From Hindupedia, the Hindu Encyclopedia

By Swami Harshananda

Sometimes transliterated as: Saptamatrkas, SaptamAtrkAs, Saptamaatrkaas

Saptamātrkās literally means ‘seven goddesses’.

According to the Durgāsaptaśatī,[1] when Kauśikī Durgā was fighting the demon Raktabīja whose blood, if spilled, could produce demons similar to him, she manifested out of herself seven emanations. These are usually called the Saptamātṛkas or the ‘Seven little Mothers’. They are:

  1. Brāhmī or Brahmāṇī - She is the śakti of Brahmā.
  2. Māheśvarī - She is the śakti of Īśvara.
  3. Kaumārī - She is the śakti of Kumāra.[2]
  4. Vaiṣṇavī - She is the śakti of Viṣṇu.
  5. Vārāhī - She is the śakti of Varāha.
  6. Nārasimhī - She is the śakti of Narasiiñha.
  7. Aindrī or Indrāṇī - She is the śakti of Indra.

Hence they have the same forms, weapons and vehicles as their lords. Since the Devī was formed out of the combined energies of all gods, the theory of Saptamātṛkas becomes intelligible to us.

Saptamātrkās as per Tantraśāstra

Sometimes, Nārasimhī is substituted by Cāmuṇdā or Cāmuṇdi. Along with the original deity called Durgā Mahālakṣmī. Then they are counted as eight. Sometimes, an esoteric interpretation is given by the followers of Tantraśāstra with regard to these seven mātṛkās.

Significance of Brāhmī

Brāhmī represents the primordial Nāda, the energy in which even the first throb has not yet appeared. This is the unmanifest sound,[3] the origin of all creation. It is the same as the substance or energy represented by the Praṇava.[4] When Brāhmi creates the universe, the power of Vaiṣṇavī gives it a definite shape.

Significance of Vaiṣṇavī

The symmetry, beauty, organisation and order in the universe are the work of Vaiṣṇavī.

Significance of Māheśvarī

Māheśvarī stands for the power that gives individuality to the created beings. She resides in the hearts of all and makes them play like the dolls mounted on a machine.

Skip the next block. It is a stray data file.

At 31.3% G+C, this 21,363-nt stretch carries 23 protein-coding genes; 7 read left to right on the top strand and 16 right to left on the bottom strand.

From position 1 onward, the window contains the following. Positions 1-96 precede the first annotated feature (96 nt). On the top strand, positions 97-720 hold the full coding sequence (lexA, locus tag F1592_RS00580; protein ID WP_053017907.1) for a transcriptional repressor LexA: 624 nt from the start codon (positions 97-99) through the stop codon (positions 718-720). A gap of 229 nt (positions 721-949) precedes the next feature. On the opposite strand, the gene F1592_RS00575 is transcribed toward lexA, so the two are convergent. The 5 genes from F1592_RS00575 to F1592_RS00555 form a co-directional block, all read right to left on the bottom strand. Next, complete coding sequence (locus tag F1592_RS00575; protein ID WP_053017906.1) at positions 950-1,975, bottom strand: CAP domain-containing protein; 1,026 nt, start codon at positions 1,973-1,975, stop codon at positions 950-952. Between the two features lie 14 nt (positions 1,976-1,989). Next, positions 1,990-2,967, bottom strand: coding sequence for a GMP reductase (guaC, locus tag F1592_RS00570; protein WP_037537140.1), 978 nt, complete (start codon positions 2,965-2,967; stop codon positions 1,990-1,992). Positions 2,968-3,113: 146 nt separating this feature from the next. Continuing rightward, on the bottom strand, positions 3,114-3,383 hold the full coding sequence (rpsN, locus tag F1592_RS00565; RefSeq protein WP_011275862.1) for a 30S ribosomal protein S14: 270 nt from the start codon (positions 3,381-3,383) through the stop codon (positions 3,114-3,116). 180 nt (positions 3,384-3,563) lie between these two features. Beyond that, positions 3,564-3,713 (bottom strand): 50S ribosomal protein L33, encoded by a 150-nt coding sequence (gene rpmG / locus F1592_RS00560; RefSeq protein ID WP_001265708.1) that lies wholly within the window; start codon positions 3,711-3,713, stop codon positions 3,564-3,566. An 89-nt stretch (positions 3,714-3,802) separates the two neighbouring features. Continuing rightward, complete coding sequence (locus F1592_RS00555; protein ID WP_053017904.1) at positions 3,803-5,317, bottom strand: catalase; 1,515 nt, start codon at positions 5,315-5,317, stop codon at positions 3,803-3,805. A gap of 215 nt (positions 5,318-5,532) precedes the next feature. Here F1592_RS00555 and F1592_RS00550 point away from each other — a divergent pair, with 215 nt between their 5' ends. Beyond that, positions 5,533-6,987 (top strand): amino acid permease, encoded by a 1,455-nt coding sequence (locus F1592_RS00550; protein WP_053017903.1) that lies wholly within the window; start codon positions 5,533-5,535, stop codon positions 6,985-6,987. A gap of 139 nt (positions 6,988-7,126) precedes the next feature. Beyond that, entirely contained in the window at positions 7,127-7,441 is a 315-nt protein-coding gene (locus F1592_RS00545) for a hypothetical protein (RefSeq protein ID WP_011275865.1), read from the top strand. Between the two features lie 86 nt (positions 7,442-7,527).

Significance of Kaumārī

Kaumārī, the ever youthful deity, represents the ever present force of aspiration of the evolving soul. She is Guruguhā,[5] the ‘guru’[6] in the ‘guhā’.[7]

Significance of Vārāhī

Vārāhī is the all-consuming power of assimilation and enjoyment. Because of her, the living beings get their food and all physical enjoyments.

Significance of Indrāṇī

Aindrī or Indrāṇī symbolizes the terrible power that destroys all that opposes the cosmic law.

Significance of Cāmuṇḍā

Cāmuṇḍā is the force of concentrated awareness, the power of spiritual awakening in the heart, that devours the ceaseless activity of the immature mind and uplifts it to the highest level.

Relevance of Raktabijāsura

Raktabijāsura is actually the mind, each wave of which gives rise to other waves. Killing of this Raktabījā by Cāmuṇḍā means the destruction of the mental modifications by the awakening of spiritual consciousness.

Representation of Saptamātrkās

These deities are generally represented as red in color and with two hands holding a skull and a lotus. However, since they are Śaktis of the above-mentioned gods, they are shown more often as female replicas of the male deities. Sometimes each deity is assigned a tree as specially sacred to it. For instance:

  1. Udumbara, fig tree for Kaumārī
  2. Aśvattha, peepal tree for Vaiṣṇavī
  3. Karañja, Indian beech for Vārāhī

Temples of Saptamātrkās

They are usually grouped together with Gaṇeśa and Vīrabhadra flanking on either side and shown on panels in the Śiva temples. Occasionally they have a separate shrine built for them. The order or arrangement varies according to the desired effect.

  • If the safety of the village is desired Brāhmī is installed in the center.
  • If increase in the population is the goal, Cāmuṇḍā occupies the central place.


  1. It is one of the basic texts on the Mother-sect.
  2. He is the Skanda.
  3. These are the logos.
  4. It means Om.
  5. Guruguha being one of the names of Kumāra or Skanda whose energy she is.
  6. It means guide, teacher.
  7. Guhā is the cave of the heart, the intellect.
  • The Concise Encyclopedia of Hinduism, Swami Harshananda, Ram Krishna Math, Bangalore